Sa-Hali Secondary helps poverty-stricken village in Guatemala

By Tanya Cronin
March 3, 2016 - 4:01pm Updated: March 3, 2016 - 5:49pm

KAMLOOPS —  Over Spring Break most teenagers look forward to sleeping in and hanging out with their friends, but for sixteen Sahali Secondary students the holiday will be all about giving back to others.

The group of students is gearing up to embark on a volunteer trip to Guatemala, it's the fourth group from Sahali to team up with Developing World Connections.

The students have committed $500 of their own money to the Children's Centre in a poverty stricken town and have spent the last year collecting much needed donations.

The group will arrive in Guatemala on Good Friday a trip which is sure to be a life-changing experience.

WATCH: Full story by Reporter Tanya Cronin
 

It sits beneath a volcano in Guatemala. A village of tiny tin homes amid nut and coffee bean fields. San Miguel Duenas is one of the poorest places in Latin America, more than half of the men, women and children are in desperate need of everyday supplies.  

"The families who live there, many of them don't have electricity or running water, very limited access to education, many of the children and parents work on the coffee plantations, so they can't go to school during regular times," says Joanne Simpson, Sa-Hali Secondary School Counsellor.

Surviving mostly on coffee and flower industries, many of the nearly 9,000 people here live in destitute conditions. A group of Sa-Hali Secondary students is working to change that. Bringing the help needed to this small Central American town.

"Probably going to experience a lot of poverty, a lot of poor people there, poor living conditions," says Naomi Martin, Grade 12 student.

While most teens will get to sleep in over spring break, these 16 grade 11 and 12 students will spend 10 days immersing themselves in the culture of a developing country.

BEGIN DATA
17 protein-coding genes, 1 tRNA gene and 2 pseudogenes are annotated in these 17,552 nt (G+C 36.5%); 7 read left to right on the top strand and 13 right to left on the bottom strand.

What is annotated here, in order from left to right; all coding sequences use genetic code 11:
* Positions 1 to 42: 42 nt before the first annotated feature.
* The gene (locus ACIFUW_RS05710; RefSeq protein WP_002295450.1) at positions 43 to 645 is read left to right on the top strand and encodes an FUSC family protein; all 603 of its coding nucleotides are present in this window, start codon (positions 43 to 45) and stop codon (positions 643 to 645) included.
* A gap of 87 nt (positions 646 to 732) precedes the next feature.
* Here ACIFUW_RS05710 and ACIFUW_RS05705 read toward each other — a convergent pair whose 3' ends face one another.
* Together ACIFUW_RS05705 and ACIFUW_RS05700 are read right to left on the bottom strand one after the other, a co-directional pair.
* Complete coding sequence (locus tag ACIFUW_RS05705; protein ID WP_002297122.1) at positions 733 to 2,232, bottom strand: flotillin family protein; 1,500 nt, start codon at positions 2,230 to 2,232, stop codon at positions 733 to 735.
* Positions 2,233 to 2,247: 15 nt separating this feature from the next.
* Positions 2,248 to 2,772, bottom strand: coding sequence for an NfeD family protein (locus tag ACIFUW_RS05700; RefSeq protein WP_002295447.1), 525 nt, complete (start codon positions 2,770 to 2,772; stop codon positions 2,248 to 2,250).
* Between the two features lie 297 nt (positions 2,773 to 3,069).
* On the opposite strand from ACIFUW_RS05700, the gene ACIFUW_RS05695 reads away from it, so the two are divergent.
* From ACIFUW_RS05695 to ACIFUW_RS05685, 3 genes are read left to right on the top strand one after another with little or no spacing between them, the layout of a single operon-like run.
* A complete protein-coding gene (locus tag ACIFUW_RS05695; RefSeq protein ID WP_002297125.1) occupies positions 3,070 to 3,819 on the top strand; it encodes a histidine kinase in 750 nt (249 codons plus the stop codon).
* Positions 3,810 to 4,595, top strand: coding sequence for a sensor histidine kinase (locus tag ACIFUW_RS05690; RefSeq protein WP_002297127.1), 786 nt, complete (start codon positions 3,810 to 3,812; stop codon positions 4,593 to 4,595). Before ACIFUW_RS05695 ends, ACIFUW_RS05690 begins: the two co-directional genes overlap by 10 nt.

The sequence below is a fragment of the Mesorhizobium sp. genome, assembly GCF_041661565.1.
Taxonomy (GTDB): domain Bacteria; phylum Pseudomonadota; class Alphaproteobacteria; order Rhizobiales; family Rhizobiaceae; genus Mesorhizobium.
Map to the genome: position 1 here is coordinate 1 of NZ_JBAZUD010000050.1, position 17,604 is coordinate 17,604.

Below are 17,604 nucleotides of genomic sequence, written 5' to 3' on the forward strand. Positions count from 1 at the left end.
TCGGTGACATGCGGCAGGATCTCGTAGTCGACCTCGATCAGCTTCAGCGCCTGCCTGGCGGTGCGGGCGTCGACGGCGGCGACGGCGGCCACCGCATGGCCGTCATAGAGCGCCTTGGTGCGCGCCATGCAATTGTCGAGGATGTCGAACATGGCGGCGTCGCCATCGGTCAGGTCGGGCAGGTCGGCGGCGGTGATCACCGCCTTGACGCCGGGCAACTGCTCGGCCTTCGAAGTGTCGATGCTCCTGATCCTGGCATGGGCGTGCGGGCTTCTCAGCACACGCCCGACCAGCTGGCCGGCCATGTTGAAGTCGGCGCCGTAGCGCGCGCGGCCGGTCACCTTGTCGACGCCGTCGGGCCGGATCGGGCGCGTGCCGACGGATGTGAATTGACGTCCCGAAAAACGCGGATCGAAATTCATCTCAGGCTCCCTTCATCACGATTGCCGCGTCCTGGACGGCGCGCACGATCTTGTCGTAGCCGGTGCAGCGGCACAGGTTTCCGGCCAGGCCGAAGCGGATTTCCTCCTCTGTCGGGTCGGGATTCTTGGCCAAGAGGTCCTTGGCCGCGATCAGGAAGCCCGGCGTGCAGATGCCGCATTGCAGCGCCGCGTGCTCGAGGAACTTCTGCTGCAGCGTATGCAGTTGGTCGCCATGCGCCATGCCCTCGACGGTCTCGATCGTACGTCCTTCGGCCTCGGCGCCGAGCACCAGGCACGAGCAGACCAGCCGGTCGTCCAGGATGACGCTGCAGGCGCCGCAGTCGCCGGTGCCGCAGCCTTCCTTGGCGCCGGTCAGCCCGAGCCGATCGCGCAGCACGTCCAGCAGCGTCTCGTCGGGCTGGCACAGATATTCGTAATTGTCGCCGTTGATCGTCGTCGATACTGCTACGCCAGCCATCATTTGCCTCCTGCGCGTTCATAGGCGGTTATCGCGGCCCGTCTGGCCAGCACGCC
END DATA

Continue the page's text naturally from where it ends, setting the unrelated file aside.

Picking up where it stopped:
They've prepared for the experience for a year, by fundraising and collecting donations everything from school supplies to soccer equipment. Helping impoverished villagers, the team will spend parts of their days building to expand a children's centre, spread literacy, and take part in activities, such as finger knitting, and playing the sport the people of Guatemala love. 

"They're amazed at how happy the children are, how easily they play with so little without having access to all the electronics and all those things that our children might have, these children play soccer a lot and are happy in spite of their circumstances," says Simpson.

"I've never done anything like this, so I'm very excited to go see all the different culture," says Rya Jaswal, Grade 12 student.

Rya Jaswal is following in her sister's footsteps. She will be the second sibling in her family to embark on this eye opening journey.

"Helping families and children, she couldn't stop talking about it, so it made me really excited about it," says Jaswal.

Making a difference in a poverty stricken community takes hundreds of hearts to make it work. But with the generosity of a small group of students, lives will be brightened, not only for residents of San Miguel Duenas, but for these teenagers as well. 

"I though it's kind of a once in a lifetime experience so why not take advantage of it while I can," says Brayden Patterson, Grade 12 student. 

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